Chances are, you may not be looking for anything serious, and there are many others out there who be on the exact same page. Again, this boils down to honesty, but feel free to tell your date that you aren’t looking for anything serious. Whether you’ve been set up through a friend, or you’re on one of the dating apps, it’s usually somewhat easy to determine whether or not someone wants to just keep things casual.
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And who knows, maybe it can evolve into something else, but taking that pressure off of yourself and your “friend” may be the best way to go, depending on your situation. Then you can enjoy companionship, a night out, and a little affection or attention after all you have been through definitely doesn’t hurt!
Bottom line, more and more people are recognizing that they do not need a partner in order to be happy, so it is perfectly alright to feel content with being single.
Just keep the communication open; you deserve to go out and have a laugh!
4. Treat yourself
Many women understandably suffer from body image insecurities, not to mention other aspects of physical and mental aftermath. After all, you’ve gone (or are going) through a war of sorts—to say the least.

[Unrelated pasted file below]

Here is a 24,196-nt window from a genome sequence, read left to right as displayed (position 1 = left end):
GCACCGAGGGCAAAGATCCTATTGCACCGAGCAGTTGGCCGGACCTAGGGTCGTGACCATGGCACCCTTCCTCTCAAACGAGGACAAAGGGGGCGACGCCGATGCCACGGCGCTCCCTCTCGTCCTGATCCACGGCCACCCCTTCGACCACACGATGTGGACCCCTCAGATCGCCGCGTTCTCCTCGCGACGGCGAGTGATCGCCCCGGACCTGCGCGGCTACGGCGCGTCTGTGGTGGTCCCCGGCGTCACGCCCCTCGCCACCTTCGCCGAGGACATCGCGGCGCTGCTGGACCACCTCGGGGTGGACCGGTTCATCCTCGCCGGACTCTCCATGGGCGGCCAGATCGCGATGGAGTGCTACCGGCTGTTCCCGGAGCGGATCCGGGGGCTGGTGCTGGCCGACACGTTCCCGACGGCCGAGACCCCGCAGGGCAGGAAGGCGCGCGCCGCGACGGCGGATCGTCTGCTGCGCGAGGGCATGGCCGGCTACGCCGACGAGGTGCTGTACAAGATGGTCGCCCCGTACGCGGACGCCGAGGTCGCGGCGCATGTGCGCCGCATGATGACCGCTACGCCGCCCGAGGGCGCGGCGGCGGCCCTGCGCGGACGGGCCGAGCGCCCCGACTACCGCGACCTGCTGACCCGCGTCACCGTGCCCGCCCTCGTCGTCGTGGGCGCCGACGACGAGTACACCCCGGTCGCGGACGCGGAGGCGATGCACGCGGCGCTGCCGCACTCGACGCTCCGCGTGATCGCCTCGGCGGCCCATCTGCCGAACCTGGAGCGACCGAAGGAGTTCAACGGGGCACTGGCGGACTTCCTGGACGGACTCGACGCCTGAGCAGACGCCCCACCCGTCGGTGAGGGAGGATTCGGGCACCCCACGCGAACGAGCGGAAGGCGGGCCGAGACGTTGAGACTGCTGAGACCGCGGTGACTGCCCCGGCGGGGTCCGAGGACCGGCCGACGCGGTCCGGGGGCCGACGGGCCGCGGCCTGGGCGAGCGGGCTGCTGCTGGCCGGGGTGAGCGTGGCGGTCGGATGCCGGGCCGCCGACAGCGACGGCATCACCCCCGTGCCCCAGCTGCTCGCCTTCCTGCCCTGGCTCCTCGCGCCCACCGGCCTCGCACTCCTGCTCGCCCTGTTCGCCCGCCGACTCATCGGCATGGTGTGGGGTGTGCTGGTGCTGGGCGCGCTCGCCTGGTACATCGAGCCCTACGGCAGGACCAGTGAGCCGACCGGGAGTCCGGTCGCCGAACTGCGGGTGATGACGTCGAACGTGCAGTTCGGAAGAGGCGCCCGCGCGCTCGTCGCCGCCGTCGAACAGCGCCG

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Not only is it important to pamper yourself here and there to lift your spirits, but if you’ve decided to put yourself out there and really do this, do not hesitate to splurge splurge splurge to put a little more bounce in your step!
RELATED: Body Image, Sex, and Adjusting to a New Normal After Cancer Treatment
Whether it’s getting a fresh hair cut or buying a new wig, dress, lingerie or lipstick, do not even think twice about pampering yourself. There is nothing wrong with boosting your own spirits with something new, which can spark some extra needed confidence as you hit the town for a nice dinner somewhere, or even just to perk yourself up at home.
5. It’s okay to be vulnerable
So, maybe you’ve met a new person and things are starting to get serious. You’ve gotten through the whole “C” word conversation, but what happens if you have a down day and are feeling emotional? Let it out.
Related: Fear, Anger, Anxiety – You’re Entitled To Your Emotions
Just like it’s important to be honest about what you’ve gone through, it’s vital to know that you can trust someone with the perceived “ugliness” of your post-cancer suffering.
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As many of us know, in general, holding in feelings will often just make things worse in the long run. If you want to truly get close with someone and let them in, don’t be afraid to be vulnerable.
Most importantly, don’t forget to be yourself. You’ve got this!
Contributing: SurvivorNet Staff/Marisa Sullivan